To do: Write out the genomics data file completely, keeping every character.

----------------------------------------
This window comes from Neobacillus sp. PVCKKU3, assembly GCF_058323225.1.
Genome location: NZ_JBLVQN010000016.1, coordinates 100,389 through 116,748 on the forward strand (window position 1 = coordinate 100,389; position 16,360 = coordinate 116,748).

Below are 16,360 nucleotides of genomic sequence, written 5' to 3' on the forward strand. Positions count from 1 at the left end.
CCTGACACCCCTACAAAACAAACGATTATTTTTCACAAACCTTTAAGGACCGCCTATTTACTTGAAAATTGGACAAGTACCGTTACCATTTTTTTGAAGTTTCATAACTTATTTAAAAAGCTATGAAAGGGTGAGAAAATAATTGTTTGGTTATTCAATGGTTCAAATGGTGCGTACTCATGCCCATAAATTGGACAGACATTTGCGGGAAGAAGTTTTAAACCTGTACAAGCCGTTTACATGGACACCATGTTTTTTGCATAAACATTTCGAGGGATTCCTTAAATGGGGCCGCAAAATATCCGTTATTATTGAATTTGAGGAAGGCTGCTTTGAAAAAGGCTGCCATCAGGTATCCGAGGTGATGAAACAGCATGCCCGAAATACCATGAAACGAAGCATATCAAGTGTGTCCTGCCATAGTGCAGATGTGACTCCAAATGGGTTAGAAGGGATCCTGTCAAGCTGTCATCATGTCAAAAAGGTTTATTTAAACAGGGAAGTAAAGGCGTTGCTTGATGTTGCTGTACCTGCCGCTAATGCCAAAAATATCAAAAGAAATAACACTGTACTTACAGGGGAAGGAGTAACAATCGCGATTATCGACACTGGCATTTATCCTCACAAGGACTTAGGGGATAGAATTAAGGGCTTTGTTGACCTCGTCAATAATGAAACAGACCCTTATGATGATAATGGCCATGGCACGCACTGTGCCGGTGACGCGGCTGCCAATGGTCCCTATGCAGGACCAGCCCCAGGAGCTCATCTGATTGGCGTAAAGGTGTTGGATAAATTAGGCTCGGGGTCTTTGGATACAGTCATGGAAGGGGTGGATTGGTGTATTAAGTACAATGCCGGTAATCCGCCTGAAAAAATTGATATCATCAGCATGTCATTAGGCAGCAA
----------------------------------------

This window comes from Neobacillus sp. PVCKKU3, assembly GCF_058323225.1.
Genome location: NZ_JBLVQN010000016.1, coordinates 100,389 through 116,748 on the forward strand (window position 1 = coordinate 100,389; position 16,360 = coordinate 116,748).

Below are 16,360 nucleotides of genomic sequence, written 5' to 3' on the forward strand. Positions count from 1 at the left end.
CCTGACACCCCTACAAAACAAACGATTATTTTTCACAAACCTTTAAGGACCGCCTATTTACTTGAAAATTGGACAAGTACCGTTACCATTTTTTTGAAGTTTCATAACTTATTTAAAAAGCTATGAAAGGGTGAGAAAATAATTGTTTGGTTATTCAATGGTTCAAATGGTGCGTACTCATGCCCATAAATTGGACAGACATTTGCGGGAAGAAGTTTTAAACCTGTACAAGCCGTTTACATGGACACCATGTTTTTTGCATAAACATTTCGAGGGATTCCTTAAATGGGGCCGCAAAATATCCGTTATTATTGAATTTGAGGAAGGCTGCTTTGAAAAAGGCTGCCATCAGGTATCCGAGGTGATGAAACAGCATGCCCGAAATACCATGAAACGAAGCATATCAAGTGTGTCCTGCCATAGTGCAGATGTGACTCCAAATGGGTTAGAAGGGATCCTGTCAAGCTGTCATCATGTCAAAAAGGTTTATTTAAACAGGGAAGTAAAGGCGTTGCTTGATGTTGCTGTACCTGCCGCTAATGCCAAAAATATCAAAAGAAATAACACTGTACTTACAGGGGAAGGAGTAACAATCGCGATTATCGACACTGGCATTTATCCTCACAAGGACTTAGGGGATAGAATTAAGGGCTTTGTTGACCTCGTCAATAATGAAACAGACCCTTATGATGATAATGGCCATGGCACGCACTGTGCCGGTGACGCGGCTGCCAATGGTCCCTATGCAGGACCAGCCCCAGGAGCTCATCTGATTGGCGTAAAGGTGTTGGATAAATTAGGCTCGGGGTCTTTGGATACAGTCATGGAAGGGGTGGATTGGTGTATTAAGTACAATGCCGGTAATCCGCCTGAAAAAATTGATATCATCAGCATGTCATTAGGCAGCAA